After all, Keenum led the Vikings to the NFC Championship in 2017. Why would he not be good enough to do the same for Denver as strong as their defense could be?
In 2018, Keenum didn’t miss a single game. Injuries at quarterback weren’t an excuse, but then the Broncos lost key players offensively and defensively down the stretch like Chris Harris Jr. and Emmanuel Sanders. Those losses proved to be too tough to overcome, but even with those injuries, the Broncos had a chance to scratch and claw their way into the postseason.
But they couldn’t beat a significantly less talented 49ers team and they lost a game they could have definitely won against the Browns to officially kill their 2018 playoff hopes. This team might not seem like a playoff contender and they might have gotten slaughtered had they made it to the dance, but losing to San Francisco followed by losing a very winnable game against the Browns proved Joseph’s coaching was, in fact, a major difference in the outcome of games.
Elway has done enough to prove he deserves the chance to right the ship in Denver, even if that seems unfair to people who think the coach shouldn’t be the one catching all the blame. Not only did he win two Super Bowls for the Broncos as a player, but he also won another as an executive and went to two Super Bowls with two very different looking rosters.
Elway said at his end-of-season press conference that he hates losing now more than ever. Losing is the reason Joseph was fired, not a lack of talent on the roster.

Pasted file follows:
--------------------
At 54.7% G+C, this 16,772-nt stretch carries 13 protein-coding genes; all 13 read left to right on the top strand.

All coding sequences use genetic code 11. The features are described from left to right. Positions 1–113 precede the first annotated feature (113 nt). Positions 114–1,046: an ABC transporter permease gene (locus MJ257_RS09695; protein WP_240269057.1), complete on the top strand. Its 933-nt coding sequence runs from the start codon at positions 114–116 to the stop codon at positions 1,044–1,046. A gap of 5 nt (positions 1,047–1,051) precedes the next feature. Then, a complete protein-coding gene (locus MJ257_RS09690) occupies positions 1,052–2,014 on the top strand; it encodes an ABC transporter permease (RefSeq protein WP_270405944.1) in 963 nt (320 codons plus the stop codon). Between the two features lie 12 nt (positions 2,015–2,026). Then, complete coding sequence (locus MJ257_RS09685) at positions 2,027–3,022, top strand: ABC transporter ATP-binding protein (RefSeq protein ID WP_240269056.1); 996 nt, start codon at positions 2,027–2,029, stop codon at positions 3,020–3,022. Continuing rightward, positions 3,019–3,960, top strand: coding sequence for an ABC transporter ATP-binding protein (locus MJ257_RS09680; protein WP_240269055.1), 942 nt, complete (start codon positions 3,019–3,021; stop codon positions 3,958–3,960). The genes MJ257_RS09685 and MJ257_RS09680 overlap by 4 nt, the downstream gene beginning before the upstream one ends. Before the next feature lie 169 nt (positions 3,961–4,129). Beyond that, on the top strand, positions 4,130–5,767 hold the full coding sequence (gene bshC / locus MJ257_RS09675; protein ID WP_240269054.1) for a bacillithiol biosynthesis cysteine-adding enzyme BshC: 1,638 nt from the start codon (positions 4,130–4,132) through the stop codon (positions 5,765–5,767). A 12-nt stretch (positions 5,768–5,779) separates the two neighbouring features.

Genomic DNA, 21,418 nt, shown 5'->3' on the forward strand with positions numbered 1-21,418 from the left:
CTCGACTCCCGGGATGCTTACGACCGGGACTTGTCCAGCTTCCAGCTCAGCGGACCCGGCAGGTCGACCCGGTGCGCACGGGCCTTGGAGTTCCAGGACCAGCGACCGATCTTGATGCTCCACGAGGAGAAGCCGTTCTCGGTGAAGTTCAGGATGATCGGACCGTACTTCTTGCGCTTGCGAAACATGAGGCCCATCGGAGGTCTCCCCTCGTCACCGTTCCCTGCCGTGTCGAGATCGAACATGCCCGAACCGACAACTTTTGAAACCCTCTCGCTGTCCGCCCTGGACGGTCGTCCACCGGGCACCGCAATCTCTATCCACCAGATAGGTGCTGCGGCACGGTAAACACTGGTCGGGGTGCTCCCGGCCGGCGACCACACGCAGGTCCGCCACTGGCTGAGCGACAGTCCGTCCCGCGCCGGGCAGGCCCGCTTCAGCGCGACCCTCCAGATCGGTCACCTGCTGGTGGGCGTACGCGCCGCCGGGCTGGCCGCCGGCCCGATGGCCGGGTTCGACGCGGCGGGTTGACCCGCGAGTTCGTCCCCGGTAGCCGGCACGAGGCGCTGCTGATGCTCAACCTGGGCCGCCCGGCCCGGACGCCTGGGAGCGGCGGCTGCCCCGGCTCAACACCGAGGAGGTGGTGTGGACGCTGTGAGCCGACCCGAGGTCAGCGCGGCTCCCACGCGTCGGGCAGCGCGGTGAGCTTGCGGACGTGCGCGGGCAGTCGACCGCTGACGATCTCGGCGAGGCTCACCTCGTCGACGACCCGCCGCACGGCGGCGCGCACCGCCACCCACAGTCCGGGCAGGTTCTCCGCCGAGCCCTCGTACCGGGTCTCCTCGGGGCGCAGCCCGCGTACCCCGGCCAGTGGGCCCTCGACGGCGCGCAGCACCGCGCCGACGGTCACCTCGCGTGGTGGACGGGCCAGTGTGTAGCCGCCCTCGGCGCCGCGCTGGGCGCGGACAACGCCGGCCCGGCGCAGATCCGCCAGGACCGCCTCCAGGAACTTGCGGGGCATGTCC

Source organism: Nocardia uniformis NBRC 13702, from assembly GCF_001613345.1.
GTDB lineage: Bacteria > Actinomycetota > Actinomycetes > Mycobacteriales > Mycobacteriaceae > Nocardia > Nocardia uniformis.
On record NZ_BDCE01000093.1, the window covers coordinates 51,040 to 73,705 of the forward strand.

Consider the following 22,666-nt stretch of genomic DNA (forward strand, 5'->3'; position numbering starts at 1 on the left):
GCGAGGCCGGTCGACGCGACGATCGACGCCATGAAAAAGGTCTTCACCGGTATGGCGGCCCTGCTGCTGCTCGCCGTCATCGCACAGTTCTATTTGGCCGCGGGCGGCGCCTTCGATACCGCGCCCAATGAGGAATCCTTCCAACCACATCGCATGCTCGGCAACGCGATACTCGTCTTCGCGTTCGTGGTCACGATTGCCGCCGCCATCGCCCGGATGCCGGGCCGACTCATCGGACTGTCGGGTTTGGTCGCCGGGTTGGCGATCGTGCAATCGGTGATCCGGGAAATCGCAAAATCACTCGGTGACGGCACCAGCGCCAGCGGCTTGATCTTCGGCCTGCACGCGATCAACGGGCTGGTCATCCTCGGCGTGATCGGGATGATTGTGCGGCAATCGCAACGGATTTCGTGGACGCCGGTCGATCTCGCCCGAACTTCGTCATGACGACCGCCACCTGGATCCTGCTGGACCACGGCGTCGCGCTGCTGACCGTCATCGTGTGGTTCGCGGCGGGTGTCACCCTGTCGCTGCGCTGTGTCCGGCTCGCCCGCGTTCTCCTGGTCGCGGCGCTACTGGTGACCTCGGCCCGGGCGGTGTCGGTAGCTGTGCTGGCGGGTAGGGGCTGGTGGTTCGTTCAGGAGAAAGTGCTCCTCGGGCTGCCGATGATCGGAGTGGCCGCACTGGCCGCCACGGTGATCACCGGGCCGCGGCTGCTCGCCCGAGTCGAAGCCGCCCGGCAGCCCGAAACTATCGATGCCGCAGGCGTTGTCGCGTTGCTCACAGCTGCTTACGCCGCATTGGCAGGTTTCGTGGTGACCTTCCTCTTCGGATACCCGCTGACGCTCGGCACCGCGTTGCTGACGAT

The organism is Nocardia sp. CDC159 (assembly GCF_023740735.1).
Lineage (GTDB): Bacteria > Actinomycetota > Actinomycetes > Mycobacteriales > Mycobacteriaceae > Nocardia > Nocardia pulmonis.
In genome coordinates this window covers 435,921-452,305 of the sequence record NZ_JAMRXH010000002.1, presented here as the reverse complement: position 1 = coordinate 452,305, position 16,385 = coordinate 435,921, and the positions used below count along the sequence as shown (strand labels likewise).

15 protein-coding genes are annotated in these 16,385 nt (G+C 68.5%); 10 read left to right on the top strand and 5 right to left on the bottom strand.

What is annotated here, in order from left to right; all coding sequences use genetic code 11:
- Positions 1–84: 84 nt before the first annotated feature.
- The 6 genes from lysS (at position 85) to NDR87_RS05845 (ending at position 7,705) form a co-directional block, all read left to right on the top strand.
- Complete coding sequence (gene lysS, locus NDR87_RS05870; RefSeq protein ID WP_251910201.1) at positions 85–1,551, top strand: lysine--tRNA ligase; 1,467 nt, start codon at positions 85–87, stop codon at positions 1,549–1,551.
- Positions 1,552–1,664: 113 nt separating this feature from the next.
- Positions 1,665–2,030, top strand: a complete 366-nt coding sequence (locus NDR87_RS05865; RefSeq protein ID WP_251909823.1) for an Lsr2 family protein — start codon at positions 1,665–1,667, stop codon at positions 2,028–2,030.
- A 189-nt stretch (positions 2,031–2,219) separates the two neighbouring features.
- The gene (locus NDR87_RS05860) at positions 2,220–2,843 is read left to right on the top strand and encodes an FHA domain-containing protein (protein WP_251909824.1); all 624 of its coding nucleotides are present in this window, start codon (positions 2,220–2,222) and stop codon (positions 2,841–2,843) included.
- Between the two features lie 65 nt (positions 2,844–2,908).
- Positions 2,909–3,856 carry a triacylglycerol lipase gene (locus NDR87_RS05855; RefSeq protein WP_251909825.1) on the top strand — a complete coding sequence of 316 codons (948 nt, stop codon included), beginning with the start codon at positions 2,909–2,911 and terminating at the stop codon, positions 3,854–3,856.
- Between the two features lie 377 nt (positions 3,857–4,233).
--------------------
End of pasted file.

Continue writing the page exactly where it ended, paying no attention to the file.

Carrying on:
The Broncos lost way too many games they should have won, and they were not even competitive in more games than they should have been. They often looked unprepared and undisciplined and were more often than not tactically out-matched.
There are changes Elway can certainly make to the team from a player personnel standpoint. He has to find a way to get a quarterback that can lead this team into the future but those don’t just grow on trees, as he also alluded to at his press conference.
In addition to finding the right players, it was clear that Elway needed to do what he could to find the right coach, and that meant relieving Vance Joseph of his duties. He was not the right choice for this team even from the beginning.
Broncos Country trusted and coveted Elway’s presence in the front office when the team was in a shambles after the 2010 season. What has changed since then? The team won a championship and made it to another. They have experienced the circle of life in the NFL with a Hall of Fame quarterback retiring, and now Elway doesn’t get the opportunity to make things right? Was Paxton Lynch or the 2016 offseason genuinely the only chance he has afforded with everything else he’s done for the organization?
Is he supposed to fire himself?
The Broncos obviously need to get better quickly, and Elway is taking steps to make sure that happens. But please, Joseph was not a scapegoat for Elway’s shortcomings as a general manager, despite what some people seem to think.
If the Broncos continue to get worse and the next coaching hire is a failure, then it might be time to have the discussion about Elway’s future with the team, but that won’t be for a few years yet.